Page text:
This thesis investigates the Takeo community’s perception of climate change risks and their response strategies. It examines risks occurring in the regions and their impacts on the community. The thesis also explores how the perception of risks frames the community’s adaptation and mitigation strategies as well as how those perceptions influence climate change policies. This research draws on a range of risk perception theories. Employing a qualitative approach, this study uses semi-structured interviews, document analysis and participant observation as its research methods. Interviews were conducted individually with agricultural practitioners, mothers, community leaders, a local government officer and a government official from the Ministry of Environment. The thesis found that the Takeo’s community has a good perception of the issue and its impacts on their community. Droughts are the major concern for the majority of respondents, because these have become more severe and have the most direct impact on farmers’ lives, livelihoods and food security. The study reflects the view maintained by past and current theory, that individual perceptions of risks vary, and the perception of risk is influenced by media and peers. This study adds that farmers’ direct experience of climate change affects their consideration of such risks as an issue of great personal concern. Perception of climate change influences the community’s responses. Farmers employ a wide range of adaptation strategies such as increasing water storage and improving agricultural techniques. However, adaptation approaches are not enough to provide a long-term solution to the fast changing climate, because the community has limited knowledge of adaptation strategies, resources, and limited support from the government. The community, thus, needs to improve its water management by building more dams and sufficient irrigation that can store enough water for consumption and agriculture in the prolonged dry season. The government should provide more support and services to poor rural communities that rely on agriculture.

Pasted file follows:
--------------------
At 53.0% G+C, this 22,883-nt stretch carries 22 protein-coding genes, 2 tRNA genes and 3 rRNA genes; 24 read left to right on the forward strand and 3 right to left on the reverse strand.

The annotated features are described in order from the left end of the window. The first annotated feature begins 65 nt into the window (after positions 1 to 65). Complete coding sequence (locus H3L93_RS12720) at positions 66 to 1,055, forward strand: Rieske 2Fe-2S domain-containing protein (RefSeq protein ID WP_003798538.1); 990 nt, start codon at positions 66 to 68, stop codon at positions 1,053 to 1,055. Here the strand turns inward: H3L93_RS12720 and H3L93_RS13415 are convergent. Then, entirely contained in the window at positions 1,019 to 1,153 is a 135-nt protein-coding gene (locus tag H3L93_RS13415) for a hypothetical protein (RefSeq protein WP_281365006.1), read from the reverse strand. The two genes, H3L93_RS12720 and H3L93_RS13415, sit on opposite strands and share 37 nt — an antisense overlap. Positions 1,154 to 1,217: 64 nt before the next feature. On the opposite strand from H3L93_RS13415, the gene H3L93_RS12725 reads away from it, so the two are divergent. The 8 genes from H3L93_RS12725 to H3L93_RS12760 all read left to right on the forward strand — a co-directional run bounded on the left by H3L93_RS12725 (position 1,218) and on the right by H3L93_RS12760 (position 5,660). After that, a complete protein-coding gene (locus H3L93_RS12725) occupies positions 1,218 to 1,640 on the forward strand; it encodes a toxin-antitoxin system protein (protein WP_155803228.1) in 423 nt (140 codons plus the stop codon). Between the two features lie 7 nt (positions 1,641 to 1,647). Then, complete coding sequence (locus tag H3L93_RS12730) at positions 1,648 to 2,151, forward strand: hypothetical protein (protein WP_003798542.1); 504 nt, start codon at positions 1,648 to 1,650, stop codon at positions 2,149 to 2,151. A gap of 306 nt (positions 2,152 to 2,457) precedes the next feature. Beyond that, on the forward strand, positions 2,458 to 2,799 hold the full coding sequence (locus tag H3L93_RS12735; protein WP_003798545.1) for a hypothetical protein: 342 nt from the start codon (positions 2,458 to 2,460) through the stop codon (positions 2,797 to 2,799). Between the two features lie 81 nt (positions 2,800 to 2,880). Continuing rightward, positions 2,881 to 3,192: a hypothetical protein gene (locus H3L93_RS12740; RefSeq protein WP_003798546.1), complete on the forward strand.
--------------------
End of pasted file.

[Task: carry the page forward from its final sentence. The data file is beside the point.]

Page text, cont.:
View record details
  • Investigating the analgesic properties of Kurkinorin, a novel mu-opioid receptor analogue of Salvinorin A

    Shivaperumal, Nirajmohan (2017)

    Masters thesis
    Victoria University of Wellington

    Background: The mu-opioid receptor (MOPr) activating drugs such as morphine, fentanyl, etorphine and methadone are used to treat moderate to severe pain. However, their long-term use produces serious adverse effects such as respiratory depression, sedation, tolerance, nausea, dependence, and constipation and this signifies the search for an alternate pain therapeutic agent. Here we report the investigation of antinociceptive and side effect profiles of a structurally unique MOPr-activating drug, kurkinorin from Salvinorin A (Sal A) that was compared with morphine and herkinorin. Methods: Adult male B6-SJL mice (22-29 g) were used to investigate the antinociceptive effects of kurkinorin, herkinorin and morphine utilising the 50° C warm-water tail-withdrawal assay. The 2% intra-dermal formalin assay was used to evaluate acute nociceptive and inflammatory pain and paw oedema. The side effect profiles were evaluated by measuring core-body temperature and utilising behavioural tests of motor co-ordination (accelerating rotarod test). Kurkinorin’s rewarding properties were assessed using the conditioned place preference (CPP) assay in male Sprague-Dawley rats (240-350 g). Results: Kurkinorin produced significant antinociceptive effects in the tail-withdrawal assay at both 5 (p<0.05). Morphine produced significant motor incoordination effects from 15-60 min post injection whereas kurkinorin produced no significant motor impairment. Kurkinorin and herkinorin (5 mg/kg, i.p) did not produce rewarding effects, whereas morphine produced a significant, rewarding effect in the CPP assay. Kurkinorin produced no change in the core body temperature while morphine significantly reduced the body temperature. Conclusions: Kurkinorin is central acting and is as potent as morphine in attenuating acute nociceptive and inflammatory pain. It produced no significant sedative and rewarding effects. Therefore, kurkinorin has been identified as a structurally new class of mu-opioid analgesic, displaying improvements compared to morphine.

    View record details